Thursday, May 8, 2008

Poetry by J-Ray

Angels, Daemons, and Giants

Giants are ordinary men
But will the world remember them as angels?
Or Daemons?

There are those who strive to do good
To do the best job they can
To do what they believe is right.
Few in number,
Their wings concealed
And wielding great power
Empowered by those they are sworn to serve
With no written obligation at all.

These human angels
Were once ordinary men.
None were born to shake the earth
They hat to find the tremors within themselves,
Like a treasure that is steadily unearthed with each shovelful taken away,
The trove within the hearts of men grows as they dig deeper.
Many of their shovels are named
Gumption, says one.
Chutzpah, says another.
Determination says a third
And Will, says a fourth.

The toils of the outside world are trivial
But their battle within the earth with a spade
Will last a lifetime.
There are also daemons
Who work the same earth.
Their horns are concealed,
And though few in number,
They swell by making slaves of lesser men.
The bearers of malice are powered too by those they swear to serve
So that they may serve only themselves.

Small wonder it is when they dig in the earth
With spades named strife
And death
They can dig to find their treasure more quickly than others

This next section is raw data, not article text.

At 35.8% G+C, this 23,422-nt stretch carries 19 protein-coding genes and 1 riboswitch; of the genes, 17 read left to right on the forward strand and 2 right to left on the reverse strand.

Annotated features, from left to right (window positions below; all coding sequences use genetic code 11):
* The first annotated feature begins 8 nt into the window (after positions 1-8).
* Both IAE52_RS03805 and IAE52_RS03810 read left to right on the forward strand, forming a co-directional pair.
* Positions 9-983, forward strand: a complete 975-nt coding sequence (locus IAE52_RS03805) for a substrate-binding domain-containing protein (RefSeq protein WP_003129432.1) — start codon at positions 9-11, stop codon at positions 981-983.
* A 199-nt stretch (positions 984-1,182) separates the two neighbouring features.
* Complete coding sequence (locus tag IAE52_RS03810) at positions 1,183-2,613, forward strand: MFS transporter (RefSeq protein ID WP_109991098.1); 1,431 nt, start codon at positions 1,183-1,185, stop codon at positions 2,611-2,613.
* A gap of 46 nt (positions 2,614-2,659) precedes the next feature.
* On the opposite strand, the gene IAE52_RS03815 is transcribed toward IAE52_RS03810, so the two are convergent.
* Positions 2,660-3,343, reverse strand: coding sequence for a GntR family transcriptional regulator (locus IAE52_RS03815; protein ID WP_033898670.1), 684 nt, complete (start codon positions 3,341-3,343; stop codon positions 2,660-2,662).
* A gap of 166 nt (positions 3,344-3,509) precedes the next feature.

But they find themselves wanting more
Never satisfied with small heads of Caesar
Or old pirates dubloons.
They toss them away with the dirt.
They man digging next to him cries out in anguish
But rejoices when he finds his fortunes have multiplied.

Some men dig forever
Hitting rocks that destroy their shovels
Excavating until their hands are blistered,
Their backs stooped.
Still, they find nothing.
But in the deepest crevasse of that which bore us
These men will find the greatest reward.

At times when men become frustrated
And their grip on the spade of greed becomes so tight
Their spade becomes a sword
And their horns are revealed
As this man the daemon threatens his neighbour.
His neighbour with only a shovel named Will.
A tail lashes and eyes burn with rage
As the daemon demands his treasure
For the daemon is poor
Having passed up what wealth of treasure he had
Looking for something that wasn't there.

The man with a shovel named Will refuses
So spade and sword are unleashed.
Sparks fly and dirt is thrown
As blood is spilt
By the man with the sword.
A shovel named Will lunges left and right
Protecting those around him from being bloodied
The angel receives cuts of his own in reward.

In the end, the shovel named Will gives of his master
All that he has to give.
But the people he protects
Become better for it.

For the daemon finds himself without wealth
Because not evil men, but the world at large receives the riches of angels
And the blood spilt by daemons
While daemons inherit the riches of none.

Giants are ordinary men with spades
Purchased with blood
Or gold.
And it is by this that they leave behind
That the world remembers giants as angels
Or daemons.


~Julia said...

I have to say, I really like the line and idea that daemons 'swell by making slaves of lesser men.' ^.^ I never realized (till I started reading you're blog) that you were so good at poetry. Have you ever read these to someone? Overall, a terrific analogy...

J-Ray said...

Yes actually, I read some of the better ones from time to time at my school's poetry open mic once a month. The best one so far has been "Pound". That one went over really well.